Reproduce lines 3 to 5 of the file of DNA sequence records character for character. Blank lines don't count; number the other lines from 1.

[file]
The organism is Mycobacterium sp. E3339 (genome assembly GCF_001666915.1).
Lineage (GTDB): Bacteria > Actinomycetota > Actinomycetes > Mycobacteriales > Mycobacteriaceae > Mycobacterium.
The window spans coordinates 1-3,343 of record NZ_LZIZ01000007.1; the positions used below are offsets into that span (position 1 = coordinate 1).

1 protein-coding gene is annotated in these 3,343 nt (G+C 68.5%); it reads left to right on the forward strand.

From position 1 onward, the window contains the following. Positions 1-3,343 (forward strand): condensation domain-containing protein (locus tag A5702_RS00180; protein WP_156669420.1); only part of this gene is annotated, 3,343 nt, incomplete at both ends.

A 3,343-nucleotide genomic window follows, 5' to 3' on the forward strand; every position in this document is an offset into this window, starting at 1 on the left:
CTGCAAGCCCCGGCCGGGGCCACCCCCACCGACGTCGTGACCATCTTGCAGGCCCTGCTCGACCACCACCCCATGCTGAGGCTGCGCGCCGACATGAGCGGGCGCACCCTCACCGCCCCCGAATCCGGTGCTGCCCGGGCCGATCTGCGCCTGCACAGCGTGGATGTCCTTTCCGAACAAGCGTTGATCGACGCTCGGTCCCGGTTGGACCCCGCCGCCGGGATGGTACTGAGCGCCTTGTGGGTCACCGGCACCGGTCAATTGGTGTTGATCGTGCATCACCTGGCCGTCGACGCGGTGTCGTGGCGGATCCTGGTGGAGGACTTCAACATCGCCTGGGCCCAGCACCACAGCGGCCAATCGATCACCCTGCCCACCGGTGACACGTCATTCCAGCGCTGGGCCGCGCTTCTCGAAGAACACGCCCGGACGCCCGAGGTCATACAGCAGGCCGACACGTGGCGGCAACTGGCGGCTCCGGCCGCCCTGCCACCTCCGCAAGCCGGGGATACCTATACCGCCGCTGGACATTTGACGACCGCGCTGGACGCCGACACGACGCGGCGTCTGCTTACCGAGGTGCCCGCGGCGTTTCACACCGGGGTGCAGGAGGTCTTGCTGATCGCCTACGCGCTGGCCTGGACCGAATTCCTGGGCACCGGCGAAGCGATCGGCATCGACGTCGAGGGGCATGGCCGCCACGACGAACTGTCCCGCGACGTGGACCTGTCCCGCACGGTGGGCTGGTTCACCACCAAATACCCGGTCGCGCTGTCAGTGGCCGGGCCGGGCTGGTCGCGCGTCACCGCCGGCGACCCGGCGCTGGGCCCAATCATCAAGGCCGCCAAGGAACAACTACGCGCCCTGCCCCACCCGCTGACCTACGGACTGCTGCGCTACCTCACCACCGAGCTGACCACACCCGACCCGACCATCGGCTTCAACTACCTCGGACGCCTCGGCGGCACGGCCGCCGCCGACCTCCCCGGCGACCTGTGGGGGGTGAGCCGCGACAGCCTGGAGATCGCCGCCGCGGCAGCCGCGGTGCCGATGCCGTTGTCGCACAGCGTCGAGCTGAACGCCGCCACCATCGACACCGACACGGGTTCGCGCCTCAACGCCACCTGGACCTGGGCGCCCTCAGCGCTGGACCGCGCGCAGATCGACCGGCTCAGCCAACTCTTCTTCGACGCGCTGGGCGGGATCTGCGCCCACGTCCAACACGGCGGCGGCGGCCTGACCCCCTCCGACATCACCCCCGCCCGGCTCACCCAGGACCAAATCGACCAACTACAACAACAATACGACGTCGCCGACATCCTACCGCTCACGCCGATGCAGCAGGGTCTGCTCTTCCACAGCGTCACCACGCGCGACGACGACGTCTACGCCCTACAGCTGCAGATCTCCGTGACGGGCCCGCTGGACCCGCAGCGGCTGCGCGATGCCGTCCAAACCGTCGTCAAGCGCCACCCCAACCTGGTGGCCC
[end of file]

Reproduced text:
The window spans coordinates 1-3,343 of record NZ_LZIZ01000007.1; the positions used below are offsets into that span (position 1 = coordinate 1).

1 protein-coding gene is annotated in these 3,343 nt (G+C 68.5%); it reads left to right on the forward strand.

From position 1 onward, the window contains the following. Positions 1-3,343 (forward strand): condensation domain-containing protein (locus tag A5702_RS00180; protein WP_156669420.1); only part of this gene is annotated, 3,343 nt, incomplete at both ends.